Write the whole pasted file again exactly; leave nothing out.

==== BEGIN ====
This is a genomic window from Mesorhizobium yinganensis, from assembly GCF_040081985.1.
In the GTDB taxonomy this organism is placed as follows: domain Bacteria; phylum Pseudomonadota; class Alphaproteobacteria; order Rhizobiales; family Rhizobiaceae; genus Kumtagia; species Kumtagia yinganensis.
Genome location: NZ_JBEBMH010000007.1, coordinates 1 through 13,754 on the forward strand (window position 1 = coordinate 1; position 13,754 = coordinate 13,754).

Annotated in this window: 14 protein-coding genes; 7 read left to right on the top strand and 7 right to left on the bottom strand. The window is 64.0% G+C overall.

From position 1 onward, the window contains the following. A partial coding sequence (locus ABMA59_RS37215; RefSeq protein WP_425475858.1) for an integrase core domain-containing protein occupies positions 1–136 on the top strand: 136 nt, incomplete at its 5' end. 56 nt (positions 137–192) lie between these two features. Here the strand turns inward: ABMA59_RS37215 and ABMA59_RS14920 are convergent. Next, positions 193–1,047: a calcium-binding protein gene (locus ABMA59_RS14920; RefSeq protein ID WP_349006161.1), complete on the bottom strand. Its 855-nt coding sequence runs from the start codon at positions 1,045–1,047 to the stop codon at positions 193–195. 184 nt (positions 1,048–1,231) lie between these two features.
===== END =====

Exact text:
This is a genomic window from Mesorhizobium yinganensis, from assembly GCF_040081985.1.
In the GTDB taxonomy this organism is placed as follows: domain Bacteria; phylum Pseudomonadota; class Alphaproteobacteria; order Rhizobiales; family Rhizobiaceae; genus Kumtagia; species Kumtagia yinganensis.
Genome location: NZ_JBEBMH010000007.1, coordinates 1 through 13,754 on the forward strand (window position 1 = coordinate 1; position 13,754 = coordinate 13,754).

Annotated in this window: 14 protein-coding genes; 7 read left to right on the top strand and 7 right to left on the bottom strand. The window is 64.0% G+C overall.

From position 1 onward, the window contains the following. A partial coding sequence (locus ABMA59_RS37215; RefSeq protein WP_425475858.1) for an integrase core domain-containing protein occupies positions 1–136 on the top strand: 136 nt, incomplete at its 5' end. 56 nt (positions 137–192) lie between these two features. Here the strand turns inward: ABMA59_RS37215 and ABMA59_RS14920 are convergent. Next, positions 193–1,047: a calcium-binding protein gene (locus ABMA59_RS14920; RefSeq protein ID WP_349006161.1), complete on the bottom strand. Its 855-nt coding sequence runs from the start codon at positions 1,045–1,047 to the stop codon at positions 193–195. 184 nt (positions 1,048–1,231) lie between these two features.